Tariffs and Price Changes

I have been looking at the data recently to find economic series that would quickly reflect the impact of rising tariffs on the consumer.

One is Retail Sales: GAFO.  Think of it as department store type merchandise  — goods excluding autos, food and energy. It is reported every month in both the Census retail sales press release and in the BEA measures of retail sales they compile in putting together personal spending and GDP.  I have long preferred the BEA data because it provides very detailed measures of retail sales and real growth. Moreover, the practice of some to deflate the Census retail sales data with the CPI overstates retail price increases and under states real sales growth.As the chart shows price changes in GAFO sales moves very closely with prices of consumer goods imports excluding autos, food and fuels.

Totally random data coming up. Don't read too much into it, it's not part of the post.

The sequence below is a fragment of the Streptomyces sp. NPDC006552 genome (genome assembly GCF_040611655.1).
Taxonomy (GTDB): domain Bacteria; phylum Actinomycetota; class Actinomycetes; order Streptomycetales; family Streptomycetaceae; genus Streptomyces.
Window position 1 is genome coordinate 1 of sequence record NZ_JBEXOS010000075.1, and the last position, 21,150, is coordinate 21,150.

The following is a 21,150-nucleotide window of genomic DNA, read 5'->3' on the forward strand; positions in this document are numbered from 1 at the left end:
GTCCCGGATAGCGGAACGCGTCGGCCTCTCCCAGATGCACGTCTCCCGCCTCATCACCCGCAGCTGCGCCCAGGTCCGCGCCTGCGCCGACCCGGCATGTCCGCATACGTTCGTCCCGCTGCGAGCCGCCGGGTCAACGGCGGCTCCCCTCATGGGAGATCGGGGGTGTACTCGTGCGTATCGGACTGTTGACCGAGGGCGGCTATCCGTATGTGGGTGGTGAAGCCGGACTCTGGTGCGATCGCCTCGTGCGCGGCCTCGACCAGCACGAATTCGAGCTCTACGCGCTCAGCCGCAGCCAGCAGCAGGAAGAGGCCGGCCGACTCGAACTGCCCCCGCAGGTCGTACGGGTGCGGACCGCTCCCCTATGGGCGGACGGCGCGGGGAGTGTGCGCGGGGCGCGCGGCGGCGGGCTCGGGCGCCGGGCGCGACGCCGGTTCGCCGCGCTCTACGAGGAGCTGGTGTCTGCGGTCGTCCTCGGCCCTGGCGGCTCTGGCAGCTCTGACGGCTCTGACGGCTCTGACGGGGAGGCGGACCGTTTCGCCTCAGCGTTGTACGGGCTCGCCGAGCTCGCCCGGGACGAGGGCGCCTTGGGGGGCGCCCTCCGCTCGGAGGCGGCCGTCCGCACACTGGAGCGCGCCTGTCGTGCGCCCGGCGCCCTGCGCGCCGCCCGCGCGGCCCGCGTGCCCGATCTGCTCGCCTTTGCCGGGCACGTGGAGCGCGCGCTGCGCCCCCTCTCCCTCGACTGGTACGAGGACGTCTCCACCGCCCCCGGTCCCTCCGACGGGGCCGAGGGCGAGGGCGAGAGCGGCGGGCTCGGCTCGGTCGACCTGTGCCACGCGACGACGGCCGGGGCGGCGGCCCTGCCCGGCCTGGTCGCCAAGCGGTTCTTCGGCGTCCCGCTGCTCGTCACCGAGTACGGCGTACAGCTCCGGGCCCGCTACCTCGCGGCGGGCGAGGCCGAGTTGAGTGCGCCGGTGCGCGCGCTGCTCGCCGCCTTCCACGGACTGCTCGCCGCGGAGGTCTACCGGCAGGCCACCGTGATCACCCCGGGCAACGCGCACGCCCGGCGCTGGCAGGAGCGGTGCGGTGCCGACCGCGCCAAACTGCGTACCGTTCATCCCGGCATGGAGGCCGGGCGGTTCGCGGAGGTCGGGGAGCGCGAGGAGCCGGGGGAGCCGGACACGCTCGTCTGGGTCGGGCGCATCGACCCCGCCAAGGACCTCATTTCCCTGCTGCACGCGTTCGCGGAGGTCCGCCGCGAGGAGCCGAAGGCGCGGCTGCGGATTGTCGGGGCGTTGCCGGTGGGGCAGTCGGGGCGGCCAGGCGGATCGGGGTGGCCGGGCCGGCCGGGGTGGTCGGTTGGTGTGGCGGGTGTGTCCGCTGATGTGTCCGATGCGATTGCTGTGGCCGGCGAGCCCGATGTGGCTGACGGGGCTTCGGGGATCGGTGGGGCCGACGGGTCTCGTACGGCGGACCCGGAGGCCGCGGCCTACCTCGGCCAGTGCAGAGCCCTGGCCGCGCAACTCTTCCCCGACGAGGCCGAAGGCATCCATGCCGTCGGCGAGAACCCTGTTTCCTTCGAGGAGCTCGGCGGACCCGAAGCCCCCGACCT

However, there is a problem with using the price index for imports as a measure of the impact of tariffs. It is a measure of prices FoB,  or freight on board. So it does not include tariffs that are added as the merchandise moves through customs. In the current environment importers reaction to tariffs could show up here.  One, if China absorbs some of the price increase while consumers would see higher  import prices, this measure of import prices would actually fall  as it shows prices China receives. Alternatively, if production is shifted to other countries their prices could be higher that the original Chinese price but less than the new Chinese price including the tariff. In this case, this measure of import prices would rise. So we do not know ahead of time how this price index will change.

Just a footnote, GAFO is about a quarter of all retail sales and this measure of consumer imports is also about  a quarter of all imports.

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